TALLINN - Eurozone newcomer Estonia urged fellow members on Nov. 24 to commit themselves to balanced budgets, and welcomed EU proposals to increase surveillance of national economies, reports AFP. “General rules have to be followed all over Europe. You need a balanced budget,” Estonia’s Finance Minister Jurgen Ligi said at the Baltic Economic Forum in Riga.
“Europe tends to think a three percent deficit is good and we can live in deficit all the time,” Ligi underlined. “Crisis management hasn’t convinced the markets so far,” he said.
“We need balanced or surplus budgets for everyone,” Ligi noted.
Estonia adopted the euro in January this year. With 1.3 million people, the former Soviet-ruled republic is one of the eurozone’s smallest members.
Estonia has long held to fiscal policies set down in the 1992 Maastricht Treaty that created EU economic and monetary union - repeatedly breached by a swathe of eurozone members. The treaty requires countries to keep their public deficits - the shortfall between state spending and revenue - below three percent of gross domestic product, but the vast majority of the EU’s 27 members have breached that repeatedly.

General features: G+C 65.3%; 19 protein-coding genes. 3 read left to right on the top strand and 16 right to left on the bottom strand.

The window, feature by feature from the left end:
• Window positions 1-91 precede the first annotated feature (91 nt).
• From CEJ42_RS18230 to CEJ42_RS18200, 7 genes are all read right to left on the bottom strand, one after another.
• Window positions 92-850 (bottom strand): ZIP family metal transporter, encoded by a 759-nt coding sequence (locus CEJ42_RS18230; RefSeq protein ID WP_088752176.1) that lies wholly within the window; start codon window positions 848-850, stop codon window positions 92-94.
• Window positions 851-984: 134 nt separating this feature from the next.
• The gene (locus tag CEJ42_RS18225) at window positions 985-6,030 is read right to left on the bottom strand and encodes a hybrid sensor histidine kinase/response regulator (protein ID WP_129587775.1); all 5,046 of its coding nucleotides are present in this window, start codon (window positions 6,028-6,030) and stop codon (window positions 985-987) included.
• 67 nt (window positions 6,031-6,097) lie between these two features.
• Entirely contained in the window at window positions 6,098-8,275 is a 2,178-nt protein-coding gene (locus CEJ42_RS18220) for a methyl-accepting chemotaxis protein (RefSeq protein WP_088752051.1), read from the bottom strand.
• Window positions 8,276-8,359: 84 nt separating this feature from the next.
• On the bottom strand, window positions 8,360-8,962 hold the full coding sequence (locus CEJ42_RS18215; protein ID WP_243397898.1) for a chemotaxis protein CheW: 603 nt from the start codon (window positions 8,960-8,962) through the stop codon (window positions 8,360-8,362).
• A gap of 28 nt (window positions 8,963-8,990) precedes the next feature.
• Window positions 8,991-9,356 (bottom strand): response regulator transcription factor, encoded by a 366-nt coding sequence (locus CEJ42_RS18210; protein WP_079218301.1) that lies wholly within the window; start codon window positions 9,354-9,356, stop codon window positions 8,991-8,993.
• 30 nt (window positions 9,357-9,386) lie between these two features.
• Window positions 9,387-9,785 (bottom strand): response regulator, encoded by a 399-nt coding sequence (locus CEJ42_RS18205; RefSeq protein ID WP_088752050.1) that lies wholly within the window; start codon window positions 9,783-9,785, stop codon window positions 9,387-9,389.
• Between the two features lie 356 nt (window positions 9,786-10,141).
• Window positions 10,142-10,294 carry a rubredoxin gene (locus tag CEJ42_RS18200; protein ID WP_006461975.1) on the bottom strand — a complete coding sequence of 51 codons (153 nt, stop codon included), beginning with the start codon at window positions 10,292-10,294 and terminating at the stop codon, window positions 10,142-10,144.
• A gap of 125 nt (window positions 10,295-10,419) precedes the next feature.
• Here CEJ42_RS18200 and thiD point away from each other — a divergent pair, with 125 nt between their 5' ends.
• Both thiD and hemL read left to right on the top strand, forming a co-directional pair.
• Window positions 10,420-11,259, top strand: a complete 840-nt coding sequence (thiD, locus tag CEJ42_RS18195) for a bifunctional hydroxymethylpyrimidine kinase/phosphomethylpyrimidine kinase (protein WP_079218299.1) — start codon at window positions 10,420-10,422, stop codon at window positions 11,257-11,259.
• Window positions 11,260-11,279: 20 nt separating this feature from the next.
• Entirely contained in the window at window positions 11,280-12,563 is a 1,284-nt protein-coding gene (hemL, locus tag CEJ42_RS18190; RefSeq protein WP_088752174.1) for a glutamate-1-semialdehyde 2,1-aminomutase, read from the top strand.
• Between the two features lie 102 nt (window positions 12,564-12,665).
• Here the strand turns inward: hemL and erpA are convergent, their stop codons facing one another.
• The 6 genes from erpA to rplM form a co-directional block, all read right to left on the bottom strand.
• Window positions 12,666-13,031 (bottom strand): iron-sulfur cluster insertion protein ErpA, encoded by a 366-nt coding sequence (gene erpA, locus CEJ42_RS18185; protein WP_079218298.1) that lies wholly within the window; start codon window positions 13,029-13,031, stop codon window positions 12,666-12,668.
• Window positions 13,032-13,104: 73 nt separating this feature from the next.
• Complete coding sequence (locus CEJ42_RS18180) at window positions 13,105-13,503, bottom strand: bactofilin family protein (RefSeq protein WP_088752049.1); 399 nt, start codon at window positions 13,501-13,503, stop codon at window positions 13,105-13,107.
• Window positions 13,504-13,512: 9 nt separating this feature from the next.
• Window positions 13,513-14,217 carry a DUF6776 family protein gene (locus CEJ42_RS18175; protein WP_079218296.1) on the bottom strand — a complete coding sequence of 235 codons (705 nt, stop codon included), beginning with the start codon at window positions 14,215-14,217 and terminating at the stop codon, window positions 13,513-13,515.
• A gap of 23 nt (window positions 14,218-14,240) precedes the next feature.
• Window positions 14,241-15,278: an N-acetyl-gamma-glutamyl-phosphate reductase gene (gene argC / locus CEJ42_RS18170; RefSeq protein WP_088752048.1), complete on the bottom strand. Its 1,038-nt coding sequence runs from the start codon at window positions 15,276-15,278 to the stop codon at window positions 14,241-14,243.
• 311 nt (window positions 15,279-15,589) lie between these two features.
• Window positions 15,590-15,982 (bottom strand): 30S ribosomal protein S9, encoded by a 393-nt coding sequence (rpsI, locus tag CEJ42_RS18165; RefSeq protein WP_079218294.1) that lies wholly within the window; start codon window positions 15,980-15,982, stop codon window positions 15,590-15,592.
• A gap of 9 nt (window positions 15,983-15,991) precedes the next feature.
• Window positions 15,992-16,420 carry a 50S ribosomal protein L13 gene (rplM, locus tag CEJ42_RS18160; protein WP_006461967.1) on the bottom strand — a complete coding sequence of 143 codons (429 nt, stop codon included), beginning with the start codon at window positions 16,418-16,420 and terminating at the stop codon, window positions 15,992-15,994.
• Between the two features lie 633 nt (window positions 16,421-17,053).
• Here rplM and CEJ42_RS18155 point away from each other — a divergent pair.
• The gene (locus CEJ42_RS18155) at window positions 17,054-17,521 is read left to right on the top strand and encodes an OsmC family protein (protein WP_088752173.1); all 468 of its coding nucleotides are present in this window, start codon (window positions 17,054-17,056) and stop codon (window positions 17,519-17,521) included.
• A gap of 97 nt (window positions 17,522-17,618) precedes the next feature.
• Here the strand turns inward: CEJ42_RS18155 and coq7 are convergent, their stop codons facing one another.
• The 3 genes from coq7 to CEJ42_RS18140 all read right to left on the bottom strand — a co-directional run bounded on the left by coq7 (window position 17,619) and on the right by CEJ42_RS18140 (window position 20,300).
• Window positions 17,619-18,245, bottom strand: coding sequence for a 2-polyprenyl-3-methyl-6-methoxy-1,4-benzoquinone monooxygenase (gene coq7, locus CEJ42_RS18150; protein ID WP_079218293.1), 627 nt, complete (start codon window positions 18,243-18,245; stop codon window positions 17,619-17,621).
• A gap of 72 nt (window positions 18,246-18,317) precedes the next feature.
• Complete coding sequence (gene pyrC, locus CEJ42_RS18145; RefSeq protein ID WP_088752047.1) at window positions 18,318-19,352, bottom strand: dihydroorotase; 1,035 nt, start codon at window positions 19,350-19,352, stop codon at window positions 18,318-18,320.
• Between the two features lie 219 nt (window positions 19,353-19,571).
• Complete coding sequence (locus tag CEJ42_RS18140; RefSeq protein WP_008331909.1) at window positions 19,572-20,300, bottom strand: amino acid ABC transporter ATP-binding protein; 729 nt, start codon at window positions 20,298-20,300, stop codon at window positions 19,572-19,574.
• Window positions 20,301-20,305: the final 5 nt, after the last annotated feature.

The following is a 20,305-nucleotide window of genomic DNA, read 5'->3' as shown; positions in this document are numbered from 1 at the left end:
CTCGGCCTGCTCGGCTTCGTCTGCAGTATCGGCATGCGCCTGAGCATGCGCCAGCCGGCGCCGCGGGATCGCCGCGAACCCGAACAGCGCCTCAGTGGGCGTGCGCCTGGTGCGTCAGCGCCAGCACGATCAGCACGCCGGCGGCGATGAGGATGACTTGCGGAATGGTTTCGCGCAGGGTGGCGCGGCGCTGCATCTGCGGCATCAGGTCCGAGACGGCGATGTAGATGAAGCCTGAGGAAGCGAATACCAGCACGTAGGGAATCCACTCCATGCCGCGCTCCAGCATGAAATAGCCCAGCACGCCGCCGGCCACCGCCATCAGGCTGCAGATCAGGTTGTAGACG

In contrast, Estonia posted surpluses from 2002 to 2007 as its economy boomed. It was hit hard by the global crisis, plunging into a double-digit recession in 2009, but is enjoying a robust recovery.
Its center-right government, which held to conservative fiscal policies even before the slump, slashed public spending to confront the crisis and maintain the drive to adopt the euro. The 2009 deficit was 1.7 percent. Estonia posted a 0.1 percent surplus in 2010, and forecasts a 0.2 percent surplus this year. Revived spending in 2012 is expected to bring a 2.1 percent deficit, however.
Brussels has demanded sweeping powers to override faulted national budgets. “Countries should not be nervous about macroeconomic surveillance. We will get clear messages about how to resolve internal and external imbalances,” Ligi said.